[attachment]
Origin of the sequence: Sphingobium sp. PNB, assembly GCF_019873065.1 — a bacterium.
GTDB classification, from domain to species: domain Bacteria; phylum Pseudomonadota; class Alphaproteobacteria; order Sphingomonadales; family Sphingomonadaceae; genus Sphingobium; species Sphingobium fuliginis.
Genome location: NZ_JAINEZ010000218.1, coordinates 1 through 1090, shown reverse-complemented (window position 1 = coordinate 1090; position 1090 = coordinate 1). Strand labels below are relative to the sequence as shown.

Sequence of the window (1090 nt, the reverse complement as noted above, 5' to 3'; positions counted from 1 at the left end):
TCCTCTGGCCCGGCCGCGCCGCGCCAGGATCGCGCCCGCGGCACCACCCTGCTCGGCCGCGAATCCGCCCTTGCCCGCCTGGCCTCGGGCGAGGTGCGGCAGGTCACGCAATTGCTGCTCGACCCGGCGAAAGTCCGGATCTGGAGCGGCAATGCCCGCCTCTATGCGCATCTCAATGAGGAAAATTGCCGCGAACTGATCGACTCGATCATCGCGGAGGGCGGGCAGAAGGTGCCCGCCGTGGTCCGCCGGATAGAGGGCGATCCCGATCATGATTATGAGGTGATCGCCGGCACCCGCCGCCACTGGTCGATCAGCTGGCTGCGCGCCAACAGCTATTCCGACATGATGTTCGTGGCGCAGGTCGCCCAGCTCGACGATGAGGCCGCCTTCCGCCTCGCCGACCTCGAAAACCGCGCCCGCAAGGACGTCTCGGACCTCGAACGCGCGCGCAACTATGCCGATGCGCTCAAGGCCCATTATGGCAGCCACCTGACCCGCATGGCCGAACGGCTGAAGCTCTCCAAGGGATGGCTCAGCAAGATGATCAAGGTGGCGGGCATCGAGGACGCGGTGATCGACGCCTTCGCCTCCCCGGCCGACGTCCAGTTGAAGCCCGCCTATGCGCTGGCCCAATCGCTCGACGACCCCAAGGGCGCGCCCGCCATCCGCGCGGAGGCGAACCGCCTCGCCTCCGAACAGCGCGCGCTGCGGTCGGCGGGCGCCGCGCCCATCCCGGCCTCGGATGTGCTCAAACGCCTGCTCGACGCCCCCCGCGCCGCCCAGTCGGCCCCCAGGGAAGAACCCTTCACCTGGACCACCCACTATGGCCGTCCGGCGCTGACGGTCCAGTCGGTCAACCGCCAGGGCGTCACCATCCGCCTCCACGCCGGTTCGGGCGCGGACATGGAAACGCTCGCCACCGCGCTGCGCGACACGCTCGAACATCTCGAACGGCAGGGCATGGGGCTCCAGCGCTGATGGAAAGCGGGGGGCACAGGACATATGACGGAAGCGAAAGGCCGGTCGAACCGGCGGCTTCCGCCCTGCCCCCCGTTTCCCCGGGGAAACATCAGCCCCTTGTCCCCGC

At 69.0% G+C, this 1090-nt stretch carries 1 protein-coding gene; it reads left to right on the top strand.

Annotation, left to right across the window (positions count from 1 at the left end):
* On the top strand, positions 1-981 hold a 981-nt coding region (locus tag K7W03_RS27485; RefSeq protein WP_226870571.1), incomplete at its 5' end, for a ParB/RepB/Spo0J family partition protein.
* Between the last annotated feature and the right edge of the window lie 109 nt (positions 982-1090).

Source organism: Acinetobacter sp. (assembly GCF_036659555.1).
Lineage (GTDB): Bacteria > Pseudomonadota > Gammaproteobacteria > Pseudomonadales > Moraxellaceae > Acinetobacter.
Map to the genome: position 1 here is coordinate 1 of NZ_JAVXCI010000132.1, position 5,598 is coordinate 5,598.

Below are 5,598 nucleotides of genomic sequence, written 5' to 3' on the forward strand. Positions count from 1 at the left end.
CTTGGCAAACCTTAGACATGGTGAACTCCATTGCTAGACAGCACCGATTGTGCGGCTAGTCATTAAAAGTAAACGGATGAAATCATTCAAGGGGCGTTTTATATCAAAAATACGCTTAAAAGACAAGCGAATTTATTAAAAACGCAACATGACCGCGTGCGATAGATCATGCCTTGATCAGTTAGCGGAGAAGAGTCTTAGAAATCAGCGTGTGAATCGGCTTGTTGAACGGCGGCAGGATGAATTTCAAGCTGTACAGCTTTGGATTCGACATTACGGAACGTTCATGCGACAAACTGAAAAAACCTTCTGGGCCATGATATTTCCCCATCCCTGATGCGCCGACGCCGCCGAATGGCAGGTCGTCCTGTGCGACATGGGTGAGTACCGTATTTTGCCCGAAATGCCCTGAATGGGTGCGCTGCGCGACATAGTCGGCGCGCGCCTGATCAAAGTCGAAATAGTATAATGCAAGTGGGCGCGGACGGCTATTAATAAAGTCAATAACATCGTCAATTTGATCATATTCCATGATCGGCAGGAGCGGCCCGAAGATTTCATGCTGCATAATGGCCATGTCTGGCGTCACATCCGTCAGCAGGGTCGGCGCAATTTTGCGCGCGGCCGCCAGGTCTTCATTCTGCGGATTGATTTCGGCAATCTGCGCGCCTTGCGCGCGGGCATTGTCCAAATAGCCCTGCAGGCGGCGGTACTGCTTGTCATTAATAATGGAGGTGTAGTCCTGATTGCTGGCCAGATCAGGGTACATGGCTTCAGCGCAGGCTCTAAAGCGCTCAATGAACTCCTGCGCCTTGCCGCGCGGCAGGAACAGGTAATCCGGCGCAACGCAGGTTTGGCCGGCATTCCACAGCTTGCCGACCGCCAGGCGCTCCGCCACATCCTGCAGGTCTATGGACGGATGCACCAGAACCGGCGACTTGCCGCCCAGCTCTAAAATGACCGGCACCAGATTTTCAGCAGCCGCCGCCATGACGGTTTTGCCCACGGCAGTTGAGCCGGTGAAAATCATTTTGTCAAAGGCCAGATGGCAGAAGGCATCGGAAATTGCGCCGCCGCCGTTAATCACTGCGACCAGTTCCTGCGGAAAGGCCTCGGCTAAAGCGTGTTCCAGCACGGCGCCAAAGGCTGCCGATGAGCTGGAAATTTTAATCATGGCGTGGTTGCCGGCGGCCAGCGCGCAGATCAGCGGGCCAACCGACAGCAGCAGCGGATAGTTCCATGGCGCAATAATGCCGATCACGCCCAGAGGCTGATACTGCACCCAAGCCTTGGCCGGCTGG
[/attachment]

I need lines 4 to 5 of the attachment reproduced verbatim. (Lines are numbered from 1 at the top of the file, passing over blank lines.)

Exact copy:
Sequence of the window (1090 nt, the reverse complement as noted above, 5' to 3'; positions counted from 1 at the left end):
TCCTCTGGCCCGGCCGCGCCGCGCCAGGATCGCGCCCGCGGCACCACCCTGCTCGGCCGCGAATCCGCCCTTGCCCGCCTGGCCTCGGGCGAGGTGCGGCAGGTCACGCAATTGCTGCTCGACCCGGCGAAAGTCCGGATCTGGAGCGGCAATGCCCGCCTCTATGCGCATCTCAATGAGGAAAATTGCCGCGAACTGATCGACTCGATCATCGCGGAGGGCGGGCAGAAGGTGCCCGCCGTGGTCCGCCGGATAGAGGGCGATCCCGATCATGATTATGAGGTGATCGCCGGCACCCGCCGCCACTGGTCGATCAGCTGGCTGCGCGCCAACAGCTATTCCGACATGATGTTCGTGGCGCAGGTCGCCCAGCTCGACGATGAGGCCGCCTTCCGCCTCGCCGACCTCGAAAACCGCGCCCGCAAGGACGTCTCGGACCTCGAACGCGCGCGCAACTATGCCGATGCGCTCAAGGCCCATTATGGCAGCCACCTGACCCGCATGGCCGAACGGCTGAAGCTCTCCAAGGGATGGCTCAGCAAGATGATCAAGGTGGCGGGCATCGAGGACGCGGTGATCGACGCCTTCGCCTCCCCGGCCGACGTCCAGTTGAAGCCCGCCTATGCGCTGGCCCAATCGCTCGACGACCCCAAGGGCGCGCCCGCCATCCGCGCGGAGGCGAACCGCCTCGCCTCCGAACAGCGCGCGCTGCGGTCGGCGGGCGCCGCGCCCATCCCGGCCTCGGATGTGCTCAAACGCCTGCTCGACGCCCCCCGCGCCGCCCAGTCGGCCCCCAGGGAAGAACCCTTCACCTGGACCACCCACTATGGCCGTCCGGCGCTGACGGTCCAGTCGGTCAACCGCCAGGGCGTCACCATCCGCCTCCACGCCGGTTCGGGCGCGGACATGGAAACGCTCGCCACCGCGCTGCGCGACACGCTCGAACATCTCGAACGGCAGGGCATGGGGCTCCAGCGCTGATGGAAAGCGGGGGGCACAGGACATATGACGGAAGCGAAAGGCCGGTCGAACCGGCGGCTTCCGCCCTGCCCCCCGTTTCCCCGGGGAAACATCAGCCCCTTGTCCCCGC